Currently, about 41 million Americans provide care to an adult with limitations in daily activities such as eating, dressing, or bathing, and approximately 60 percent of these family caregivers work at a paying job. Workplace discrimination against employees who care for adult family members, called Family Responsibilities Discrimination (FRD) or caregiver discrimination, is an escalating problem that can disadvantage employees and put employers at legal risk.
This report details the ways in which state and local laws fill in the gaps left by federal law by prohibiting employment discrimination that occurs because of family caregiving. The laws vary in their scope, with most protecting only employees who care for minor children while others protect employees who care for any family member, including parents, parents-in-law, grandparents, and adult family members with disabilities. In addition to prohibiting discrimination, many of the laws let employees sue their employers in court for monetary damages and other relief—which makes the laws more useful to employees and more dangerous for employers to ignore.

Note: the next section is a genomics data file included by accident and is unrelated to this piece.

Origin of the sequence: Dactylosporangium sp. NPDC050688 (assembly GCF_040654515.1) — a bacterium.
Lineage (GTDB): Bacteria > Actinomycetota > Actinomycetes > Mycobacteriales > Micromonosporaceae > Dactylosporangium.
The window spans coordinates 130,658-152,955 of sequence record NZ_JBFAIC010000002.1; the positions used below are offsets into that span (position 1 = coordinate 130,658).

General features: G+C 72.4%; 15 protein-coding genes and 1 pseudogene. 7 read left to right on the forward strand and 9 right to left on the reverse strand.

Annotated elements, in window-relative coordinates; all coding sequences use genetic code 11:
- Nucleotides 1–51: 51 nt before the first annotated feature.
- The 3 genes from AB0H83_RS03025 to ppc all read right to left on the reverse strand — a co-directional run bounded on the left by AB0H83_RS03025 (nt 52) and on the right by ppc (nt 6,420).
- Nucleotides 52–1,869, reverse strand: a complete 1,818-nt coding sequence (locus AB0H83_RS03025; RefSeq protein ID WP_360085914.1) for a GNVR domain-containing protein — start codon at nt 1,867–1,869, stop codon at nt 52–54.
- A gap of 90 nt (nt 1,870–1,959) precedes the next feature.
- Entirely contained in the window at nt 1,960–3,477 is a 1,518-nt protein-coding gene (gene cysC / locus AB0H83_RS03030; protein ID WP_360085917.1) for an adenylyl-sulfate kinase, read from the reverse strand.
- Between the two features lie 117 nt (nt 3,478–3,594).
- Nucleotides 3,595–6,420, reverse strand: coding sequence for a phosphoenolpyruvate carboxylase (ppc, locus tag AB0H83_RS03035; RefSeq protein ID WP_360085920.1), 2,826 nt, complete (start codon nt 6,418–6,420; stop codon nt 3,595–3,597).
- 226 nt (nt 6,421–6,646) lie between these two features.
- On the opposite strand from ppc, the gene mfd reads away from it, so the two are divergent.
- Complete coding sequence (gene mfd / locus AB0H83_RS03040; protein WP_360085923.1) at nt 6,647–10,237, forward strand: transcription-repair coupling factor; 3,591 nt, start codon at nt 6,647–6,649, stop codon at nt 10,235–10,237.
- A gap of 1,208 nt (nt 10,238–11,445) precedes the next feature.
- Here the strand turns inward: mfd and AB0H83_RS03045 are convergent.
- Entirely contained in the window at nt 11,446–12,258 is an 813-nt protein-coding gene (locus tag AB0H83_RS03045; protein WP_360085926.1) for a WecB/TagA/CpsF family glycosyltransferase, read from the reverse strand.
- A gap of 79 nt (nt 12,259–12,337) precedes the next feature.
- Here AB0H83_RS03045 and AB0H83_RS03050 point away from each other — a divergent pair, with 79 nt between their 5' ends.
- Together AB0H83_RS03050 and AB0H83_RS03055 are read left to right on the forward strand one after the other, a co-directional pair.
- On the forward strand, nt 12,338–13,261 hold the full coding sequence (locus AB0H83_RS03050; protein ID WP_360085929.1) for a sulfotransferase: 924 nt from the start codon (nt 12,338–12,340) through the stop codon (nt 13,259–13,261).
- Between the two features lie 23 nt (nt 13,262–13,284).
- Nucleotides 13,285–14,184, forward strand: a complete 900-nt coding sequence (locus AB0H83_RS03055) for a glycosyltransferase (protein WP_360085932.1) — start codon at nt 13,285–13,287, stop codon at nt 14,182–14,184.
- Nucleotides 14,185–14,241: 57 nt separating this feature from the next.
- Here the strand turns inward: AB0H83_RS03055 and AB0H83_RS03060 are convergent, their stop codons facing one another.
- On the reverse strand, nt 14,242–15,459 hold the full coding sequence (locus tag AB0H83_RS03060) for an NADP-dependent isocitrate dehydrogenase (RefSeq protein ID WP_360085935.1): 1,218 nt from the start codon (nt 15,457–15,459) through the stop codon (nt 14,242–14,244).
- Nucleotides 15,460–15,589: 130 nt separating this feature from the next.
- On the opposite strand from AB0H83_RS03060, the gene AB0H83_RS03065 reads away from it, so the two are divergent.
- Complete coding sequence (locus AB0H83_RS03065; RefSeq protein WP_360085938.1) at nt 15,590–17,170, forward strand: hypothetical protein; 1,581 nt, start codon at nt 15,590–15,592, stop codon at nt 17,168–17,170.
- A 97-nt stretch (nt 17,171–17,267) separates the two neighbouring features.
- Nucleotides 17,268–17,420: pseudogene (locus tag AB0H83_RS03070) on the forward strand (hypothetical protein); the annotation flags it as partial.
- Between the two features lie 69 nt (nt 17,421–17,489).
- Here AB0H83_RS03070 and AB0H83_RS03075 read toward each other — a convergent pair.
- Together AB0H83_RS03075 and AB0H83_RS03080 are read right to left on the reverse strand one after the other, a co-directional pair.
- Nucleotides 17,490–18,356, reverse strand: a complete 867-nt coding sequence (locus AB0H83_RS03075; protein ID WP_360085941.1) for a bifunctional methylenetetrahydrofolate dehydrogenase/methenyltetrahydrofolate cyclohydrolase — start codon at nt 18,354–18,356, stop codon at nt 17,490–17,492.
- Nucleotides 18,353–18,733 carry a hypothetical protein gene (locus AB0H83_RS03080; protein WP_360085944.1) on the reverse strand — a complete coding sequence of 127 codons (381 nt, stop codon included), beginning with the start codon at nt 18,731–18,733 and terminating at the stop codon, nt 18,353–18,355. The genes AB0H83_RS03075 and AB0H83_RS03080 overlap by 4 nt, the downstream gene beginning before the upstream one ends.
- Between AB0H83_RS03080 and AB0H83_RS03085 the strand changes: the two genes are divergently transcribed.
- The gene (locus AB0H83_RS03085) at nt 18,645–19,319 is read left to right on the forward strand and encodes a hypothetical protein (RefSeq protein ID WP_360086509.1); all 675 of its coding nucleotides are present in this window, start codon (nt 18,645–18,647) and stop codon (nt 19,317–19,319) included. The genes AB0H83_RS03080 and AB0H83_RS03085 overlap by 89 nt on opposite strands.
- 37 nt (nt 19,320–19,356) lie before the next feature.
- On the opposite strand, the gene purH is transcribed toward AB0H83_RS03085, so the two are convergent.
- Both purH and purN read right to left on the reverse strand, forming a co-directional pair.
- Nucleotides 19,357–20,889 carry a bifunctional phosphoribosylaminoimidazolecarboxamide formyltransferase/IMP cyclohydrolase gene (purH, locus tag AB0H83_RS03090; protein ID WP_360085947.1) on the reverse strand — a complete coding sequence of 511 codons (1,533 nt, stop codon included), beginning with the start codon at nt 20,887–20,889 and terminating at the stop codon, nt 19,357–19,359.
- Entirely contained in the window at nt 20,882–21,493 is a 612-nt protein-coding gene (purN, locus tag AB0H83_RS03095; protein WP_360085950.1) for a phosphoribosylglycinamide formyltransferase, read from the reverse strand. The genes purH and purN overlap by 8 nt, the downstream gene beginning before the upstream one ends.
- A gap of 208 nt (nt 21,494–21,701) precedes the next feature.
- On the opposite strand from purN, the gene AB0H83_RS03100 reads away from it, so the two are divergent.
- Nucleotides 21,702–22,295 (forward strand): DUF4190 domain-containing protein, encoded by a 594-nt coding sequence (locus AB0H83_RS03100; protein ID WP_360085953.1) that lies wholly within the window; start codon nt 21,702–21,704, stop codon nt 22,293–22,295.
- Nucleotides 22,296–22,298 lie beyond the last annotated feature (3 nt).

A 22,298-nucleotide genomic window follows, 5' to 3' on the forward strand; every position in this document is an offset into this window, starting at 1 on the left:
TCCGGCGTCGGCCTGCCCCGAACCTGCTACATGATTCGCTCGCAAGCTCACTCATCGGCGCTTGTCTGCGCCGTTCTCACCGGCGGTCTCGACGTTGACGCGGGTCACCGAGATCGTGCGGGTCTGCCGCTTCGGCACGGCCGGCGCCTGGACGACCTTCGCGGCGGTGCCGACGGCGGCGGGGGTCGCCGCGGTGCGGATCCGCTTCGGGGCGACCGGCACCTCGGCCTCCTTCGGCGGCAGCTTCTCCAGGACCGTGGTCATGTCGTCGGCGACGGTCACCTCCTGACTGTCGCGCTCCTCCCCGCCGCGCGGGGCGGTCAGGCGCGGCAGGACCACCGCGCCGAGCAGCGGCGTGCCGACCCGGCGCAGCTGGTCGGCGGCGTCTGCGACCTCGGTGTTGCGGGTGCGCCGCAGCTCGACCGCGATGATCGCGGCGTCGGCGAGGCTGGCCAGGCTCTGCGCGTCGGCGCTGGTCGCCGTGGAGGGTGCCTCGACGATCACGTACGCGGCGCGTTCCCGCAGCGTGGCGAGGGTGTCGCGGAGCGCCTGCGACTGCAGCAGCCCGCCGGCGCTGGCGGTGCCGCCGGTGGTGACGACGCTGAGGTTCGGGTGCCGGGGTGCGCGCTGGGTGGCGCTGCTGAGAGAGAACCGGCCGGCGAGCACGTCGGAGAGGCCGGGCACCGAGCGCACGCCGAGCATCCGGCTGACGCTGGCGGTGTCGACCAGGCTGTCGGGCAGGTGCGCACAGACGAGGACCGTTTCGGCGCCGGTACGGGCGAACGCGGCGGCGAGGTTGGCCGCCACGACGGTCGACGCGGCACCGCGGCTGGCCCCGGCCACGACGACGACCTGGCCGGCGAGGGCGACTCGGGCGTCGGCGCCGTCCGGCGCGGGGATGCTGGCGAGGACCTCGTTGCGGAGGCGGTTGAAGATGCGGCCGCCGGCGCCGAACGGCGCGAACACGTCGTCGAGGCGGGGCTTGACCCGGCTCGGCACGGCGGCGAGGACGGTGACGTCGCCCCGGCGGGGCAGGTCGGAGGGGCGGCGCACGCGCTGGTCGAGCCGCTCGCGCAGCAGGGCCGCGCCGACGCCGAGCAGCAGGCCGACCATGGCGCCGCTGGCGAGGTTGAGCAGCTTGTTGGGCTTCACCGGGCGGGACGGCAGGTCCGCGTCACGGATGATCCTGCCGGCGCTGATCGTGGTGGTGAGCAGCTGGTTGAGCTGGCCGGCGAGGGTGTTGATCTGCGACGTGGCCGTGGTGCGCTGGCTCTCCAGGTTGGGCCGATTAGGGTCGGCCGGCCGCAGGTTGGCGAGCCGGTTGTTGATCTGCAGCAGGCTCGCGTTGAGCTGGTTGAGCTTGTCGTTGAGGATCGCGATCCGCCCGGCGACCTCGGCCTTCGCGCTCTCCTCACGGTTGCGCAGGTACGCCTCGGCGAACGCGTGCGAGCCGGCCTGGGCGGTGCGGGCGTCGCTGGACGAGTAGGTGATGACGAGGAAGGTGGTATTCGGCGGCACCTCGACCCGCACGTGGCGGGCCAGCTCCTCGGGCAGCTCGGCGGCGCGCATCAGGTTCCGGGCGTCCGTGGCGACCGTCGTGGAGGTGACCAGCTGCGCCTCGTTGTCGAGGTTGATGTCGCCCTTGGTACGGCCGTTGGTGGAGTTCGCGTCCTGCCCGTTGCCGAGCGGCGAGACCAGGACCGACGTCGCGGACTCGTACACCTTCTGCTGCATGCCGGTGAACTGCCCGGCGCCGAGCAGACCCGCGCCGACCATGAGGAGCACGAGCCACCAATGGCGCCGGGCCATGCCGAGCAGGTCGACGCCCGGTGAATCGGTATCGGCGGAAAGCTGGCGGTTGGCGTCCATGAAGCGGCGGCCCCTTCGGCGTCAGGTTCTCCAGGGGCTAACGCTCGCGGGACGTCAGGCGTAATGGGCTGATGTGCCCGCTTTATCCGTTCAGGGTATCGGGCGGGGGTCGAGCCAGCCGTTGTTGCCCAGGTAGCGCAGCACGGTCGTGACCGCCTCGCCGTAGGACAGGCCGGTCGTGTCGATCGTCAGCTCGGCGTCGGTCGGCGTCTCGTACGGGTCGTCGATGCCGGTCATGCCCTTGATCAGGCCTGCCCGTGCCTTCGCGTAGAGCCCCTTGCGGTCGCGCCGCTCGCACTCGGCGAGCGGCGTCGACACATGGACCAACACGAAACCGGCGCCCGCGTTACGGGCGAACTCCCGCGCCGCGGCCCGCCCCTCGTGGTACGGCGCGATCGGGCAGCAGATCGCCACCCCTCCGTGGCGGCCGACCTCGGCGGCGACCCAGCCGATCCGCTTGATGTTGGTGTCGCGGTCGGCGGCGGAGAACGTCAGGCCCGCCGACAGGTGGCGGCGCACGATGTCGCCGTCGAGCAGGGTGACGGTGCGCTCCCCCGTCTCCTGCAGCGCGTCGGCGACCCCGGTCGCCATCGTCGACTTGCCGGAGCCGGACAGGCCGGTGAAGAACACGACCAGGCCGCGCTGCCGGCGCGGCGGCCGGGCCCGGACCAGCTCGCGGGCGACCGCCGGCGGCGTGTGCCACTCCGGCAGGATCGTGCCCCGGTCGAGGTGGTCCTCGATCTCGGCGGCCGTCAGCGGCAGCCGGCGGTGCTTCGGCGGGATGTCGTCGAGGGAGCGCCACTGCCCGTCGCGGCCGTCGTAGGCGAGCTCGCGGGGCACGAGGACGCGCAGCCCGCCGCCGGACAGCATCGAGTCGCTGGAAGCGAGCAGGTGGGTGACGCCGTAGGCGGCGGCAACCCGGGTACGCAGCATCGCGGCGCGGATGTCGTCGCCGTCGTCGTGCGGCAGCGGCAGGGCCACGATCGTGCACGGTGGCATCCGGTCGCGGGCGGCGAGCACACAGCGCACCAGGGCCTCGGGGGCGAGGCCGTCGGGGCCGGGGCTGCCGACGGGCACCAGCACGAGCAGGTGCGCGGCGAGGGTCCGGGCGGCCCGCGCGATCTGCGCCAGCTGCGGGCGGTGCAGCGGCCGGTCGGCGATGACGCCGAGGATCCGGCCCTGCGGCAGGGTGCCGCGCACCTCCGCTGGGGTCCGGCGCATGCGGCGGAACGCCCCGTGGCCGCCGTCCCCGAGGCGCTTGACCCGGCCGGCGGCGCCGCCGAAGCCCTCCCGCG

Can I get paid to be a family caregiver in Canada?
Family caregivers make many sacrifices to support their loved ones. While provincial health coverage covers most medical expenses and some of us...